“Can we make this, Mama?” he asked. And without even knowing what recipe he was looking at, maybe Stained Glass Cookies or Extra-E-Z Fudge, I said yes, we can make that. And we did, and we will again because it is a) delicious; b) healthy; c) quick; d) easy enough for even a sick kid to make. We added a carrot and some black sesame seeds (Ben is wild about sesame seeds) to the recipe, but otherwise followed it as written. Here’s how you can make it, too:

3″ piece fresh ginger
1 carrot (optional)
10 oz tofu
2 scallions, sliced in rounds
2 T soy sauce
sesame seeds of any color, to taste (optional)

Peel the skin from the ginger and grate with a microplane or the small side of a box grater. Peel the carrot and grate with the large side of the box grater. Slice the tofu into 1″ cubes and place in a serving dish. Sprinkle the sesame seeds, carrot, ginger, and scallions over the tofu, drizzle with soy sauce and serve.

Valentine’s Hearts

by Caroline

In years past, I have made heart-shaped chocolate sandwich cookies, I have made heart-shaped brownie ice cream sandwiches, and even homemade Ring Dings (or Ding Dongs, depending on whether your family bought Hostess or Drake’s Cakes). Last year, apparently not so much in the mood for sweets, I made a bright pink beet pasta for Valentine’s Day. This year, with a kid at home — not quite sick but not quite well– taking a midwinter personal day off from school, I wanted to make a Valentine’s treat that involved him. I had a vague recollection of a stained glass cookie, and Ben’s the one who found the recipe in his Spatulatta cookbook. And because we already had a supply of pomegranate-tangerine lollipops (long story) available for crushing, we didn’t even need to go to the store!

12 T (one and a half sticks) unsalted butter, at room temperature
1 c granulated sugar
2 eggs
1 t vanilla
2 1/2 c all-purpose flour
1 t baking powder
1 t salt
clear red hard candies, like Life Savers, crushed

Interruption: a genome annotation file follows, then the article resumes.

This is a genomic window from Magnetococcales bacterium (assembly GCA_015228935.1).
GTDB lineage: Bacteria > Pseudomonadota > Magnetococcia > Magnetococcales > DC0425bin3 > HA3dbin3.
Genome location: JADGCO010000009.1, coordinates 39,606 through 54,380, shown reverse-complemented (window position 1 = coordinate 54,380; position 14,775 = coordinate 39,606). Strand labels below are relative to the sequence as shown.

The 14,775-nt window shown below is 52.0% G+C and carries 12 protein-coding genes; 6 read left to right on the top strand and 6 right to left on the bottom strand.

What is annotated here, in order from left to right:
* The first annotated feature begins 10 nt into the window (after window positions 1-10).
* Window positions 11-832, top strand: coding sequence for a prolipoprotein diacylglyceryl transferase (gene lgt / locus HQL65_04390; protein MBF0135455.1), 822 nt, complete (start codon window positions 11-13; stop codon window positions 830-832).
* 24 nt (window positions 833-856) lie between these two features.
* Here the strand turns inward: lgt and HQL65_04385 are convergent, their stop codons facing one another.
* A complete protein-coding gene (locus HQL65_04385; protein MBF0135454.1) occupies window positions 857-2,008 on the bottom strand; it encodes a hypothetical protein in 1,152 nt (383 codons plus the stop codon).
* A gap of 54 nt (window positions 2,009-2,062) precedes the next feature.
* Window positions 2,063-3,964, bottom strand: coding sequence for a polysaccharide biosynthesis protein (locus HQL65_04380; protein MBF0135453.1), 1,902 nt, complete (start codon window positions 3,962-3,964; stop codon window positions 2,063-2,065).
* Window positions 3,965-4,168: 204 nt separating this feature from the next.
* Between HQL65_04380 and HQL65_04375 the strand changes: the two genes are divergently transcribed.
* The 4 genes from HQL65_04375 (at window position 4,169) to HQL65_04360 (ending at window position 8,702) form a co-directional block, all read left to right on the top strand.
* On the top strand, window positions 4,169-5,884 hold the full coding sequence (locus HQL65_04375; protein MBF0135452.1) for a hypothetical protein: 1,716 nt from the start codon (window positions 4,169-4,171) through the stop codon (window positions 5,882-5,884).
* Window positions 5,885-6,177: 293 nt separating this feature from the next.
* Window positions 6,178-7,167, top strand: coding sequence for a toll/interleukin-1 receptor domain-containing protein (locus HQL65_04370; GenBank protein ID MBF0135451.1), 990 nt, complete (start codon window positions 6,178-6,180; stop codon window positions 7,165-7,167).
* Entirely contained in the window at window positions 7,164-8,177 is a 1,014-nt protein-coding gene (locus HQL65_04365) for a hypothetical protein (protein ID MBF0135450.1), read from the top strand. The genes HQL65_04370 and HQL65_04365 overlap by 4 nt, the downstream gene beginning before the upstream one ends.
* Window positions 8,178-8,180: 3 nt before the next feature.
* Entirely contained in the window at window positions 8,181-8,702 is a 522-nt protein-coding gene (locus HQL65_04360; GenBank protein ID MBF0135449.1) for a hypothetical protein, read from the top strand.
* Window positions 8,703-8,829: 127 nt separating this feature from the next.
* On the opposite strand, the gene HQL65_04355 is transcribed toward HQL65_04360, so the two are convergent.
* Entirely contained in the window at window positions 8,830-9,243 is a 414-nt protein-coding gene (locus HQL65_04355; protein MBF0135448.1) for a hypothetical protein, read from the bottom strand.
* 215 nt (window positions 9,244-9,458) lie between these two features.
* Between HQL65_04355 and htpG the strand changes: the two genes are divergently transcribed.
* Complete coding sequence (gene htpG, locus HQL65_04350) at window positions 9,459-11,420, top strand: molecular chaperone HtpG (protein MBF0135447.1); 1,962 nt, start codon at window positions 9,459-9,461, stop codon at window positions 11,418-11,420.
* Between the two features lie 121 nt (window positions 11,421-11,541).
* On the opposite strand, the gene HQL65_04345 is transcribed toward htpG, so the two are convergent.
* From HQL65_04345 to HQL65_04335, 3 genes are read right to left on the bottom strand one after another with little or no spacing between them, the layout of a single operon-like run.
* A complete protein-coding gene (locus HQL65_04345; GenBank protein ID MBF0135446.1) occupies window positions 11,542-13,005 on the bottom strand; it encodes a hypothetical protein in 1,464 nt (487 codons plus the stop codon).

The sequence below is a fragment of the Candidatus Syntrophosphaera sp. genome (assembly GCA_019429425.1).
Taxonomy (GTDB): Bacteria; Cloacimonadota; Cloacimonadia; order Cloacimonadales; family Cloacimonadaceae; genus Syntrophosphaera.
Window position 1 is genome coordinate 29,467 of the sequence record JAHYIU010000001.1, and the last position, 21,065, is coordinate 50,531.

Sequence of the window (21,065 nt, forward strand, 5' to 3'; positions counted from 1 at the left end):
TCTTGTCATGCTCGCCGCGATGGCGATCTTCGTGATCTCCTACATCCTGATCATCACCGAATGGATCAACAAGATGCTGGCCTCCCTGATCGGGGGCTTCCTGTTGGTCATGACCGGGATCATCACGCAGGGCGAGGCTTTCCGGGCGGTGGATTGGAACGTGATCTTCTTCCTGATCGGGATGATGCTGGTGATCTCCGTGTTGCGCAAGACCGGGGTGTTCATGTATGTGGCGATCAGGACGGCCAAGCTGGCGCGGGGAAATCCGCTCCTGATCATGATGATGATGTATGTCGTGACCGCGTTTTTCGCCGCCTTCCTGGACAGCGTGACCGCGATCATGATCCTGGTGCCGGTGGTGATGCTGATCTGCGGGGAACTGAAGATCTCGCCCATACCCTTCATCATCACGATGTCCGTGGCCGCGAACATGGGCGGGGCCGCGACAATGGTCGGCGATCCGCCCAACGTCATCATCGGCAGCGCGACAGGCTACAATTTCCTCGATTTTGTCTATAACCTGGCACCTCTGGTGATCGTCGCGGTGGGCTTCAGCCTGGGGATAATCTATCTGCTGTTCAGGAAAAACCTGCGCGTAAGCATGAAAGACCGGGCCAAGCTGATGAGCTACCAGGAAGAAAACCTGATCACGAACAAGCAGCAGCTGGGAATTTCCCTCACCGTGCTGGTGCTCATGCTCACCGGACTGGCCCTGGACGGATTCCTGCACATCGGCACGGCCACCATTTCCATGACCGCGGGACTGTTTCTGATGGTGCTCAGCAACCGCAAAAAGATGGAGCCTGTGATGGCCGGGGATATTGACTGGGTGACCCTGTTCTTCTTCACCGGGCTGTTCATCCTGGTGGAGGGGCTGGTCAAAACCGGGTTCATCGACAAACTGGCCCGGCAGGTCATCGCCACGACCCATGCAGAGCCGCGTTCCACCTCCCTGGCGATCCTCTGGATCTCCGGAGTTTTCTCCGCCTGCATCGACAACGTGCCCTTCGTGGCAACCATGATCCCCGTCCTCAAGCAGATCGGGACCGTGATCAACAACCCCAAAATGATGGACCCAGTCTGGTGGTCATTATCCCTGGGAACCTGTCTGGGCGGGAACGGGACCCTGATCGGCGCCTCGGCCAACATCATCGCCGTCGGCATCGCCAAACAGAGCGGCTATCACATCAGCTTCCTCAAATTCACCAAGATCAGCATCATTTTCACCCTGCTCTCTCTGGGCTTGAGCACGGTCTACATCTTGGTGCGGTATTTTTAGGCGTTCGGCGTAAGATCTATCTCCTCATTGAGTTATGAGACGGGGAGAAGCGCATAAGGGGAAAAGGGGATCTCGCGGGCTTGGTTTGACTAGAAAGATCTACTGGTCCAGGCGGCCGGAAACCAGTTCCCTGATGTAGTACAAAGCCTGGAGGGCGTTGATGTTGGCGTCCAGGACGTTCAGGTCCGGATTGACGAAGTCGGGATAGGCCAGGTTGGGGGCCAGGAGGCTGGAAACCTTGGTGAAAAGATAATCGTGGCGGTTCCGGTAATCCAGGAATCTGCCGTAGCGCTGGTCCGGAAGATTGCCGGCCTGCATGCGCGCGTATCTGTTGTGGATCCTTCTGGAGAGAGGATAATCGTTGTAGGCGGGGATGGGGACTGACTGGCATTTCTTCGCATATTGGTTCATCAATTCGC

First, enlist a willing young helper to crush the candies. Stick them in a big ziploc bag and use a rolling pin or a can of beans for pounding:

He is *definitely* going to school on Friday

They're rather pretty when smashed, aren't they?

Next, beat together the butter and sugar until pale, add the eggs one at a time, and then mix in the vanilla. Now add the flour, baking powder and salt, and mix until well blended. Form two discs of dough, wrap well and refrigerate for about an hour.

Toward the end of the hour, preheat the oven to 375. Line two cookie sheets with parchment.

Sprinkle a work surface with a bit of flour and, working with one disc of dough at a time, roll out to 1/8″ thick. Cut out large hearts and put them on a cookie sheet, then cut out small hearts from the middle of each large heart. If you are lucky, you’ll have another willing helper to do this part for you:

Fill the heart-shaped hole with crushed candies:

Sprinkle the small hearts with colored sugars, or simply bake them with the large hearts and frost them (or not) after they have baked and cooled.
Bake the cookies 7-9 minutes, until lightly browned.

Let the cookies cool completely on the cookie sheet before removing them to a rack, or else when you lift the cookies, your candy hearts will remain behind!

sweets for my sweets